Summary

Sensemaking is a collaborative technique used to validate, organise and interpret research data. Find out how to plan and run a sensemaking workshop.


User research activities can result in a large, sometimes overwhelming amount of data. Sensemaking is a collaborative technique used to validate, organise and interpret research data.

Why we should sensemake

Research data needs to be analysed and interpreted so it becomes useful to the team, and can guide the way they design and deliver a service.

Your analysis should be unbiased and objective, and you’ll need to do it quickly. You could try to do it on your own but this creates problems:

  • your personal biases and opinions will influence your interpretation
  • your logic may not make sense every time
  • you will not have time to explain all your decisions — no one will be able to judge whether your analysis is solid

Collaborative sensemaking overcomes these problems. In a sensemaking workshop you share your data with different people and ask them to do the analysis with you in a structured way. This is a fast and productive way to understand whether everyone sees the same issues from the evidence, gather different perspectives on the data and check that your analysis of the problem is thorough.

As well as producing more robust insight, collaborative sensemaking gives the wider team (including users and stakeholders) an opportunity to see for themselves what was seen and heard, and reflect on what this means for the project. It helps everyone on the team become part of the design decision-making process.

How to make sense of your research

Collecting your data

At the end of every research session, record your most important thoughts and ideas while they’re fresh. Use these questions to prompt your thinking:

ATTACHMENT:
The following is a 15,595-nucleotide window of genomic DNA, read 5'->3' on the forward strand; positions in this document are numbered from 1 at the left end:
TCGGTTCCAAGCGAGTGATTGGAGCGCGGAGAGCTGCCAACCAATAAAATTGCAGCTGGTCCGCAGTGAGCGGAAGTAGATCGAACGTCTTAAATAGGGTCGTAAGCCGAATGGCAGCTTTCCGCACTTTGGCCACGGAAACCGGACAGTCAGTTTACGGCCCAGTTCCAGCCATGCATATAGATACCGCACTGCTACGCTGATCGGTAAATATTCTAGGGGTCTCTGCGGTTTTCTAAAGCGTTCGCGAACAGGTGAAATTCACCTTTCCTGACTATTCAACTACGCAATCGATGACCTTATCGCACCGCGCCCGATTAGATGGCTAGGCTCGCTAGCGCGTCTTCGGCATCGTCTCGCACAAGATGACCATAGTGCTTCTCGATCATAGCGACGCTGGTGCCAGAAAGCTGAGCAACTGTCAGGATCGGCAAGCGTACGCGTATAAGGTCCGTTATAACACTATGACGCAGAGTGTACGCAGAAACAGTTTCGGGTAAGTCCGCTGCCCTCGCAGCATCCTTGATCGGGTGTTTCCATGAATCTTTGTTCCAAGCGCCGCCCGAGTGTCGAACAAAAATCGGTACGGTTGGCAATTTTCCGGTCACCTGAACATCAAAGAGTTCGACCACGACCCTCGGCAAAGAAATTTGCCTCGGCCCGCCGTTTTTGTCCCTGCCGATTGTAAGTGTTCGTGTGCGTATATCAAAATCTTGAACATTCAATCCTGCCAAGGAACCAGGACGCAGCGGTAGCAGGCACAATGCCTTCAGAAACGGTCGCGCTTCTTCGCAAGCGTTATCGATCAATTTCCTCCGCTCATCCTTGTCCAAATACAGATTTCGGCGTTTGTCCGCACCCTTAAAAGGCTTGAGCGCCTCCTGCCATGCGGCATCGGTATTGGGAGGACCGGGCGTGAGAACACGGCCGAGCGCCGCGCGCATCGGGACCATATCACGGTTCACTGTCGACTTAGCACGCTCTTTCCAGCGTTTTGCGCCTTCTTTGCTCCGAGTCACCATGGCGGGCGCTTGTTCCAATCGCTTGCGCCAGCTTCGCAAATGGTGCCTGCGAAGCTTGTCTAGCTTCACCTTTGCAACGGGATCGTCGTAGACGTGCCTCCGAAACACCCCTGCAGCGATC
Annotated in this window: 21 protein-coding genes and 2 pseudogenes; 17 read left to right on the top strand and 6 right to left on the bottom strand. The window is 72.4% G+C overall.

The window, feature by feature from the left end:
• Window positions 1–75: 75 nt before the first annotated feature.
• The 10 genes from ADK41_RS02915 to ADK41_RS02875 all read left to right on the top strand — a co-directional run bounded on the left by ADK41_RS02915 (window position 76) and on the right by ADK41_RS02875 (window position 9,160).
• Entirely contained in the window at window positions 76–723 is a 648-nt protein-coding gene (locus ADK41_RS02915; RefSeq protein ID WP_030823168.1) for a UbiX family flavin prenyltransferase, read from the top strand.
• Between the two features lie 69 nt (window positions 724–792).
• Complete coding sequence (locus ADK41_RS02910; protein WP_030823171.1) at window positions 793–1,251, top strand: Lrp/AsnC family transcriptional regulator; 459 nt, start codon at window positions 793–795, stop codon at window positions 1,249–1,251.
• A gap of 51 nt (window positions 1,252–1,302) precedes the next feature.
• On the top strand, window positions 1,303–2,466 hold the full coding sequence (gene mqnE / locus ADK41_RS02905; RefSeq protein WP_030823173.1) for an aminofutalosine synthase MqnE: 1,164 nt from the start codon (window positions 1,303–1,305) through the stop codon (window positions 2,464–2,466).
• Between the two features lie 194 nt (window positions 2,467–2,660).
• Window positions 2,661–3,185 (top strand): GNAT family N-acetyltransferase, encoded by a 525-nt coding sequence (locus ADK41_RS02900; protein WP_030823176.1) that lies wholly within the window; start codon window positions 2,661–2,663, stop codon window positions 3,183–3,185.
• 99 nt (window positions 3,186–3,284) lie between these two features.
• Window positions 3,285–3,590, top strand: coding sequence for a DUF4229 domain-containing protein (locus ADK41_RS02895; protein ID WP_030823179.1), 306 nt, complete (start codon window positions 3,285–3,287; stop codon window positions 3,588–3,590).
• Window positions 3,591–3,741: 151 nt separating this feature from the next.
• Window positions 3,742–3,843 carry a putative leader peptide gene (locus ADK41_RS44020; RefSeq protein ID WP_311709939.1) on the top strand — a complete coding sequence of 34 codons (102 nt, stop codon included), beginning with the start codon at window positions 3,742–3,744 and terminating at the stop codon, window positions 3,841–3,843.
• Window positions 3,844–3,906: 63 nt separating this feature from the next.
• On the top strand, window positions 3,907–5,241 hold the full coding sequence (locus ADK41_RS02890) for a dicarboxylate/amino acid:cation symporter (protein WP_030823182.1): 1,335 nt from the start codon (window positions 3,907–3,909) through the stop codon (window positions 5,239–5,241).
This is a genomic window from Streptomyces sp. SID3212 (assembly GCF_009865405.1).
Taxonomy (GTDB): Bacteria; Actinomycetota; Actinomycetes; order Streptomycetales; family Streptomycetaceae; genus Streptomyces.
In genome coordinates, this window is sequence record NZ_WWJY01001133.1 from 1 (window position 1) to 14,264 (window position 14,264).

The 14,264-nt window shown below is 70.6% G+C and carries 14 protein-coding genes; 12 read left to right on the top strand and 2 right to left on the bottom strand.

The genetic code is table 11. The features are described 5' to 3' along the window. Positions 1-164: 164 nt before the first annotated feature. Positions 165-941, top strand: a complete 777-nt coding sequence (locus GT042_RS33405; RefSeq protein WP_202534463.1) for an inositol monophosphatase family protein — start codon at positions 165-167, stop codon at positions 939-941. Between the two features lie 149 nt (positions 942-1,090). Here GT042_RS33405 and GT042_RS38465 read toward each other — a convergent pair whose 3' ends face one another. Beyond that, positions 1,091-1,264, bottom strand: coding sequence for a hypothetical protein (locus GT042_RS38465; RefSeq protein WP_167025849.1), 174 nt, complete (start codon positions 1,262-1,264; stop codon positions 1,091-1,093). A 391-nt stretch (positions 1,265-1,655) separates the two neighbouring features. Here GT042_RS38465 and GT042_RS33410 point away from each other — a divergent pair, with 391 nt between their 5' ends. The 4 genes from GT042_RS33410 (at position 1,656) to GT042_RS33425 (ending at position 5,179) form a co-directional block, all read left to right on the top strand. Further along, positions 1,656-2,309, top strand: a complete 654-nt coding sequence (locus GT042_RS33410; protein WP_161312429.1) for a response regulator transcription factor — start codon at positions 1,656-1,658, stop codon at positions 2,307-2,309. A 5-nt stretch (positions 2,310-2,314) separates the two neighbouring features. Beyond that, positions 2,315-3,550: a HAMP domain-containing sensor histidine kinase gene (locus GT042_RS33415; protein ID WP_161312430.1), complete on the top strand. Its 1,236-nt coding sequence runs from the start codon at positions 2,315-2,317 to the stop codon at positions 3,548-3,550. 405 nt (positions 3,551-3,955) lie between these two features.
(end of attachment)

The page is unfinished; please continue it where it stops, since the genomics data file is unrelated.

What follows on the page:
• what is this saying or what is trying to be conveyed here?
  • what is this an example of?
  • what do I see going on here?

This is a good time to make sure that your research approach and questions are still relevant. Change your questions – or your approach — if you feel you’re not learning anything.

Soon you’ll have collected a vast amount of data, and it will be in many formats. For example, statistics, transcripts, video recordings and scribbled notes.

When to run a sensemaking workshop

Every project is different. But as a rule, you should use sensemaking workshops as part of your research analysis after any significant piece of user research when you need to either:

  • make sense of the research
  • validate conclusions you have already made about the research

Once you have a good grasp of sensemaking, you should include workshops in the team’s project plan. Sensemaking may be a new concept to the team and this will help underline its importance and value.

Before your workshop

Prepare your data so it’s easy for workshop participants to use and understand.

Sticky notes are good because you can move them around easily and use colours as categories. Use them to write important points, quotes and categories. You could also print out and cut up typed notes or transcripts separately.

Label each piece of data so you know which participant number, workshop and task it relates to. Make sure you leave out any information which could be used to identify research participants.

If your research involves watching someone do something, categorise your notes by:

  • what the participant said
  • what the participant did
  • what the researcher/observer/facilitator thought

Labelling gives you a record so you can understand and — if necessary — explain how decisions were made.

Choosing your participants

Plan your session to make sure you involve the right people and make best use of the time available. Who you invite will depend on your project, the goals of the workshop, the project phase and the time and space available.

There should be a maximum of 9 participants per facilitator, who can be split into smaller groups for some activities. Participants can be more likely to contribute if they’re in a smaller group. You can easily scale a workshop with the support of more facilitators.

A mix of people from different disciplines, roles, or with different relationships to the service is essential to provide the perspectives you need.